Neolamprologus obscurus is a fairly rare fish in the aquarium trade and is therefore not often kept in the hobby. Perhaps the appearance is one of the reasons, while the character is interesting. They have a red / brown color with dark brown stripes. The fin edges shine slightly blue and also have white dots. Males usually grow much larger than the females.
Neolamprologus obscurus is found on the southern shores of Lake Tanganyika. At a depth of 5 to 35 meters. They mainly occur in the transition area. The transition area is a zone with many small rocks covering the ground. These rocks vary between 5 and 80 centimeters.
The aquarium must contain rocks like almost every aquarium for Tanganyika Cichlids. But besides rocks, sand is also very important. Because Neolamprologus obscurus is a good digger, you should put a thick layer of at least 5 centimeters in your aquarium. They usually hide between the rocks, but if the aquarium is is a bit quieter, the male or female will come out of the rocks. It is best to place a tempex plate under the sand and under the rocks. As they dig a lot in the sand, sometimes the rocks start to roll. Better make sure the rocks are stable and if they tumble over can’t do much harm.
The water must be hard. A pH of 8.5 is best, especially when breeding. The GH must be between 9 and 11 and the KH between 12 and 17. A requirement is a temperature of at least 24 degrees Celsius, and a maximum of 26. I have my aquarium water at a temperature of 24 degrees, they do very well on this temperature.
They are real omnivores. I feed them dry food myself, but they also like to get some frozen or live food. A few examples of live food are:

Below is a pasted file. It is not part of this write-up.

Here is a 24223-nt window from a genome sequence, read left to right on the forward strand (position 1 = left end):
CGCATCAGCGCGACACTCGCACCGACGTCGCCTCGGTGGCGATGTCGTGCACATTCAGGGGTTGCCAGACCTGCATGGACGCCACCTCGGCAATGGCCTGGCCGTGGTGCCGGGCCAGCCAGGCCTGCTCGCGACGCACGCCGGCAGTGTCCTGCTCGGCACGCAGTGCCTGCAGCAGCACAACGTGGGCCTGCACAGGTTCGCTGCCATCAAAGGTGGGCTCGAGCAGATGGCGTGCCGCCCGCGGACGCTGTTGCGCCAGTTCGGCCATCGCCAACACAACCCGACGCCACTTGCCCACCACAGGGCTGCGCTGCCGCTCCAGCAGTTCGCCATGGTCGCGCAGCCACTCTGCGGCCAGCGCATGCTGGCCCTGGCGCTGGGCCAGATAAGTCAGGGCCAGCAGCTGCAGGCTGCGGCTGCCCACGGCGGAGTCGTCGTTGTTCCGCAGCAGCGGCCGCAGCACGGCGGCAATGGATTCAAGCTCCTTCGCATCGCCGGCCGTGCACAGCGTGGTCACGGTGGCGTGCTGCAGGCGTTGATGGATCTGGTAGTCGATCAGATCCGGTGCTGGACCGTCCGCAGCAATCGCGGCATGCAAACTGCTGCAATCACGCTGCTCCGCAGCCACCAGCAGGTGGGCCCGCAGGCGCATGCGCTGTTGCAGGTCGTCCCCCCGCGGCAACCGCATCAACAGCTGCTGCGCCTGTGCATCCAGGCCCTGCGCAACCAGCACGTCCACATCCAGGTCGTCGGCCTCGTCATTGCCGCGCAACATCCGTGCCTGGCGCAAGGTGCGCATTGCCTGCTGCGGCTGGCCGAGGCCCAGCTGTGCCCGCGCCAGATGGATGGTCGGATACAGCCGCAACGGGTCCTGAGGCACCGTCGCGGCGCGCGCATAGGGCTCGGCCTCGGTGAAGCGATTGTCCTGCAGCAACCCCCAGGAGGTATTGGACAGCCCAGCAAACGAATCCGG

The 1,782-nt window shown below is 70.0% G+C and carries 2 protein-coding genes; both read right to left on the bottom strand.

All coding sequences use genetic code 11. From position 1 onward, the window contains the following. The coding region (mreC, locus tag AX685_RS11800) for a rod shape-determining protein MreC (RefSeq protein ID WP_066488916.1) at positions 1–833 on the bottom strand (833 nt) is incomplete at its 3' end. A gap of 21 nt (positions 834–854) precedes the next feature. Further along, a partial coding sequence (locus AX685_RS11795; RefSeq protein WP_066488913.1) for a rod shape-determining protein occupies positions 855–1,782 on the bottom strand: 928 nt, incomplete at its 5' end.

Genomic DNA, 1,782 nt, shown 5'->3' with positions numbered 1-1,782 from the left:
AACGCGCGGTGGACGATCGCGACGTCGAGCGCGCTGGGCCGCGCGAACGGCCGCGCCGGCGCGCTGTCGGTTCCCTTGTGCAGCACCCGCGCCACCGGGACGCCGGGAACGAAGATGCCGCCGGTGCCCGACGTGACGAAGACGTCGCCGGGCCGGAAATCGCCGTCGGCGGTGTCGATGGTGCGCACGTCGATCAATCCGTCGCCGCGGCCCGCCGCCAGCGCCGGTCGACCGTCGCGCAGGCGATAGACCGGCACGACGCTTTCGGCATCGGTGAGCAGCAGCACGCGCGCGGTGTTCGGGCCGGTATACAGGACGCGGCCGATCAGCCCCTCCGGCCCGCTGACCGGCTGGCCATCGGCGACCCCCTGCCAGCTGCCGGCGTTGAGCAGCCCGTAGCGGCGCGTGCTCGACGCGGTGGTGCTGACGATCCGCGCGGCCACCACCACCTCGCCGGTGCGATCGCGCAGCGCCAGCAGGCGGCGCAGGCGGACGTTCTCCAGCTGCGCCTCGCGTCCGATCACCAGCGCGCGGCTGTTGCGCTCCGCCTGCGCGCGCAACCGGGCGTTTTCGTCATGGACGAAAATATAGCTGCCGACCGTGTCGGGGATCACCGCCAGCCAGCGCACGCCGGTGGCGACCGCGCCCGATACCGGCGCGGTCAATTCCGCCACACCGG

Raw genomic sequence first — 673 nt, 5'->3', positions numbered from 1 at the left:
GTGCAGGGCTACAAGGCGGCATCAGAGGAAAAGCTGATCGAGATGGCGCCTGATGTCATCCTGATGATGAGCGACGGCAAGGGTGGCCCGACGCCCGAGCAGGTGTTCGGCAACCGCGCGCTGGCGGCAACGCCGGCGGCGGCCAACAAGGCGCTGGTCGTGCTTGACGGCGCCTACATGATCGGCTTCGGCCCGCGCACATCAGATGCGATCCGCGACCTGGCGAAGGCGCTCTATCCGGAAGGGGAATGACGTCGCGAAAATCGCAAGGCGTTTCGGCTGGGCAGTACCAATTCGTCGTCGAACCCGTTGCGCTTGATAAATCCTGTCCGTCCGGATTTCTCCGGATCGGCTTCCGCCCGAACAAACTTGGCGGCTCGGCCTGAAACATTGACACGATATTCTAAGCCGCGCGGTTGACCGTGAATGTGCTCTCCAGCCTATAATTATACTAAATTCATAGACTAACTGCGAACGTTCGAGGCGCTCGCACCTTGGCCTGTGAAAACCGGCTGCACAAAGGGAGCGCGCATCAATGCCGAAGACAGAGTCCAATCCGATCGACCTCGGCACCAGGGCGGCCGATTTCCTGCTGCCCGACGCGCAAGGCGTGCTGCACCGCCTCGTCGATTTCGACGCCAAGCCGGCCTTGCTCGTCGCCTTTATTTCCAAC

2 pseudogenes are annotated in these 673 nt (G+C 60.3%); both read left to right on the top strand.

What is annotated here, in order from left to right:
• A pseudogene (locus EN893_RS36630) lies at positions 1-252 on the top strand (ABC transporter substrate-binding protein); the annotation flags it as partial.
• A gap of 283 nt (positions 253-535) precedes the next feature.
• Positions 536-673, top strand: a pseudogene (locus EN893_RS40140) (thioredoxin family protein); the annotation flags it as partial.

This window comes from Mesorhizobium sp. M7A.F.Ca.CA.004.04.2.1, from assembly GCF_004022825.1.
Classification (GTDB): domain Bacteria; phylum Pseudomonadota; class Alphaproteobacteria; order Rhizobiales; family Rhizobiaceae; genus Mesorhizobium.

- Brine shrimp
They say that the Neolamprologus obscurus grows better when given live food, but I have never noticed that.
They can be very aggressive, especially when it comes to defending their nest. They can also be large bullies and they don’t just shy away. Hardy tank mates are therefore required. Consider, for example:
- Lamprologus occelatus (Shelldweller)
- Lepidiolamprologus meeli (Shelldweller)
Breeding Neolamprologus obscurus
I was lucky to have a breeding pair, but breeding is easier than you think. Changing water weekly is of course one of the important things. You also have to feed a lot every day. With me, the female isolates herself when she has eggs. Then I am almost sure she has eggs again. The first few days the female barely eats, and the male is often chased away with a small tap. The male may only be present during fertilization.
- After about 1 week the female ate again, but she remained close to her rock.
- After 2 weeks, the female appeared slightly above her rock.
- After the 3rd week she defended the rock fiercely and moved a little further away from it. Then I could see tiny pinheads swimming back and forth.
- After about 4 weeks I saw the female swimming with the male again and vice versa.
- The male also defended the fry (even) fiercer. He even threatened me if I got too close.
- After 7 weeks, the fry already had stripes, they do not grow fast and there are about 20. They get about 25 eggs. The fry now feed together with the parents.
- After 9 weeks the youngsters are already a bit bigger. They now also swim around in front of the rocks. They are still fiercely defended, but there are now about 15. They are also 1 to 1.5 centimeters in size.
- After 13 weeks, the young take all sorts of food, are still defended, but slightly less fiercely. Growing is really not going fast. They are 2 centimeters in size. There are still about 15 young.
- After 16 weeks, the young are already 2.5 centimeters in length. They are more white in color than red/brown. The stripes are already nice and dark. The young are defended less and less, but still no fish can come close because there is a new nest.
It is useful to have some rocks in a different part of the aquarium. Unfortunately, not many of the fry survive very long and they grow slowly. It is best to feed the fry 2 or 3 times a day, this supports growth. The first batch contained around 25 eggs, only one survived. The second batch, 15 survived. The third and fourth nest showed the same survival rate.
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